Bern Minster forced to turn its lights back on to avoid planes crashing into it
Just one week after announcing that Bern Minster would be turning its lights off at night, to help save electricity during the energy crisis, authorities have been forced to turn the lights back on to avoid planes crashing into it when arriving and departing from the local airport.
Planes could crash into the unlit tower in Bern
While the policy was solely designed to help save energy during the winter, the announcement that Bern's Minster would be switching its lights off at night caused significant alarm for the Federal Office of Civil Aviation. As the cathedral is located on the final approach to Bern-Belp Airport, authorities were concerned that planes coming in to land at or taking off from the runway might not be able to see the cathedral’s spire, which could cause a crash.
Initially, the plan submitted by the local authorities would have seen all of Bern’s public and historical sites turn off their lights to save energy, but the cathedral will now be an exception. All the other public and historic buildings in Bern will continue to keep their lights off.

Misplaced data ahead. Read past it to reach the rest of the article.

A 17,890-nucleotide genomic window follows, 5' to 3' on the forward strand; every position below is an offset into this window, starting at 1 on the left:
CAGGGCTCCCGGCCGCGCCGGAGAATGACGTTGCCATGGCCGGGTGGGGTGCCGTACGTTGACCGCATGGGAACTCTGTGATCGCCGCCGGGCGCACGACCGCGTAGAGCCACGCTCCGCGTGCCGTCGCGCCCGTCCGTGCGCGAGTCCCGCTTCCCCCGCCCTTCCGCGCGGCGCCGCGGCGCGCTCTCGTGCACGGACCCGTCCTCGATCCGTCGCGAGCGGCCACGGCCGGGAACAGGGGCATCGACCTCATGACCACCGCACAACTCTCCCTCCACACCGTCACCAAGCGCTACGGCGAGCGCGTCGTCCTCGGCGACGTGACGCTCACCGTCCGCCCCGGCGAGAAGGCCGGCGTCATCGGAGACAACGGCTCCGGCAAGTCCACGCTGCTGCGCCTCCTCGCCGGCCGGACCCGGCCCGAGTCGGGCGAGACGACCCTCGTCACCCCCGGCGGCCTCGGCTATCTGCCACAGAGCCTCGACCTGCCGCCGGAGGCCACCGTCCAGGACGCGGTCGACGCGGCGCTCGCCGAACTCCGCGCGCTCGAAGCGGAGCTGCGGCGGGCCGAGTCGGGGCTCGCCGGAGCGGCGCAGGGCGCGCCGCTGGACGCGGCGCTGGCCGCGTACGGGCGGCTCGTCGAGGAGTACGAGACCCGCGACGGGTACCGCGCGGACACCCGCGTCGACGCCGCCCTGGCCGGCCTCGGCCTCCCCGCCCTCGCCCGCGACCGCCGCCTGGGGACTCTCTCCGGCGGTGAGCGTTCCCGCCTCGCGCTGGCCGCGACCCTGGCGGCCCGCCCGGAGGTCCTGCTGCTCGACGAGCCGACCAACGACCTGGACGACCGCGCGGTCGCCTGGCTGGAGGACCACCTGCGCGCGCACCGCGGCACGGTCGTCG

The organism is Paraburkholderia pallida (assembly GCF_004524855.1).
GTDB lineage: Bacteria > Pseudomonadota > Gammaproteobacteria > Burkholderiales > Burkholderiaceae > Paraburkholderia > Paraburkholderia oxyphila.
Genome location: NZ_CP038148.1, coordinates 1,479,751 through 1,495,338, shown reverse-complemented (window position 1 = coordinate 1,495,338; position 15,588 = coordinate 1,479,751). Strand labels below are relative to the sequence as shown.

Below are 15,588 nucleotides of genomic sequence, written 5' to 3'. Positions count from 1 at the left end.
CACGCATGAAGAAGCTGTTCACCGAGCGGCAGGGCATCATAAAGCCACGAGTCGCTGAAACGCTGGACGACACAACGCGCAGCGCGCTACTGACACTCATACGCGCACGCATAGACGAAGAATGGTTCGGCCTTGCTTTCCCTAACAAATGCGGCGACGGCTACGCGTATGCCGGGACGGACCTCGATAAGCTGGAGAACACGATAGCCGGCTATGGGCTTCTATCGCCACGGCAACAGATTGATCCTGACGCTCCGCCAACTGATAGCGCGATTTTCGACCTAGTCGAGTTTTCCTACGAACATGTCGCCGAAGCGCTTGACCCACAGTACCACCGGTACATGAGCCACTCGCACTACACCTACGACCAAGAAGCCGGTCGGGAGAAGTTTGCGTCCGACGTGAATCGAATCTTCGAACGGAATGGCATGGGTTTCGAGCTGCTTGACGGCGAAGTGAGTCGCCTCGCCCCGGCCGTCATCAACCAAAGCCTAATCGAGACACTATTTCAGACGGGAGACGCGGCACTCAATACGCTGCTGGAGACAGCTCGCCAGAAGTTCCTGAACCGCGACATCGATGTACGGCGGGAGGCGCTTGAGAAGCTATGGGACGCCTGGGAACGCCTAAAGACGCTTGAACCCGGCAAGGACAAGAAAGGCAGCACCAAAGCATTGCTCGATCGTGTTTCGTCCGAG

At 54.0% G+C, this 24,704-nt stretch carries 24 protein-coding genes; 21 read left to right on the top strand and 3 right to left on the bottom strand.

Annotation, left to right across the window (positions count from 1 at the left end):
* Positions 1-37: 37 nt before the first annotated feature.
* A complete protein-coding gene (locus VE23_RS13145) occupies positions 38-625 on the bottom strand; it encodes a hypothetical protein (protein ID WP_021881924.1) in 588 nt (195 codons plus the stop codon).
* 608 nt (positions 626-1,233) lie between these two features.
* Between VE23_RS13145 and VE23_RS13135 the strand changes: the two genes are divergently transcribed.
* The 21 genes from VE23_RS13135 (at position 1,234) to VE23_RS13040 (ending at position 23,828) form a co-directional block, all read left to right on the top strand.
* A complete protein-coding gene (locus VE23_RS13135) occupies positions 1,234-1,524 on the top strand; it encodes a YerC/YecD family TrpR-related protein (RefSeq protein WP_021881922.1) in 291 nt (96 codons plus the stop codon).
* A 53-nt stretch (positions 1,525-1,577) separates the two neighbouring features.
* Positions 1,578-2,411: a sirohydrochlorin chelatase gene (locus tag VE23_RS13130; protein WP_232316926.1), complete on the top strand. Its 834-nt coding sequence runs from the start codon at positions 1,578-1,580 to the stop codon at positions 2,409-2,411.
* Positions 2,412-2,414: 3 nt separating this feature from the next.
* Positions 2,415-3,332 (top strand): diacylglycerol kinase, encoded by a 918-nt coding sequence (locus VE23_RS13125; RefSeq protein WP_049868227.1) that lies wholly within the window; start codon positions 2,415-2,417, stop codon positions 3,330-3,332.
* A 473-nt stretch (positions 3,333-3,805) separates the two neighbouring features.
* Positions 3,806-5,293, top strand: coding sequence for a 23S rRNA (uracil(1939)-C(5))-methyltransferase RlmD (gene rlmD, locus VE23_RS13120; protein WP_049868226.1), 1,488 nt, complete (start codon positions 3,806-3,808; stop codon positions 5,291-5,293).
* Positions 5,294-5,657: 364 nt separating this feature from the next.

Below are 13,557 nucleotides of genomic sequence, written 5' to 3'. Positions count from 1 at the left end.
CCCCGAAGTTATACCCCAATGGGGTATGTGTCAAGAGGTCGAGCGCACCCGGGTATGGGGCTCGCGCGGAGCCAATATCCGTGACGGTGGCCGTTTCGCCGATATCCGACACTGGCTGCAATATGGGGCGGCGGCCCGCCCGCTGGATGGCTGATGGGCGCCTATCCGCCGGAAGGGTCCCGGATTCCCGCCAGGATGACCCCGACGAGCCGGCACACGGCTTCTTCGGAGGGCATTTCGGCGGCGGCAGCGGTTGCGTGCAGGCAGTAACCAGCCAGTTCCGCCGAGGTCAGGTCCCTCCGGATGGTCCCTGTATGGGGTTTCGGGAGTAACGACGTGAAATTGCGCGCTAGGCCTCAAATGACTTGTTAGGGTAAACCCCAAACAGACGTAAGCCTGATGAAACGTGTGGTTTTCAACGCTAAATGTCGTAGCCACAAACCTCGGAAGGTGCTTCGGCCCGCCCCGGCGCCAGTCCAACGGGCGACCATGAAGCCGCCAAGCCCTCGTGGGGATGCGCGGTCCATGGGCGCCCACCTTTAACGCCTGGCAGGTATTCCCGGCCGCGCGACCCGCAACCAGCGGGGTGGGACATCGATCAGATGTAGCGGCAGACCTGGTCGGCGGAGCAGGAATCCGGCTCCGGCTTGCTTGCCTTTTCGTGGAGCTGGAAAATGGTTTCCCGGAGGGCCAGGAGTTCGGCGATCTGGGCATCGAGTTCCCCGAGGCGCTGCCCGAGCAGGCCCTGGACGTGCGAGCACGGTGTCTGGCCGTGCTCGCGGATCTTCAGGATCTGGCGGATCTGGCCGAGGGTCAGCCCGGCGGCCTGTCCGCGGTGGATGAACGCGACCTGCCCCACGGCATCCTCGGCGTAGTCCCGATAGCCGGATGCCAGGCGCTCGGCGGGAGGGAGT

Some in Switzerland are concerned about safety in the dark
While many businesses and cities are doing their part to reduce their energy consumption, tension is growing between energy-saving and public safety. Some people, especially older people in Switzerland, are now expressing concern about the darkness in Swiss cities this winter which will be caused by energy-saving measures.
Vereinigten Altstadtleisten, an interest group for trade and residents in Bern's old town, told Swiss broadcaster SRF that more people in the city are becoming concerned about their safety at night time, now that the lights of department stores and monuments are switched off.
Local State Councillor Heidi Z'graggen told SRF that "the brightness contributes a lot to the sense of security - especially for women and maybe also for older people." While the importance of saving energy this season is not to be understated, SRF noted that the growing concerns in a number of Swiss cantons could soon cause local authorities to reconsider.
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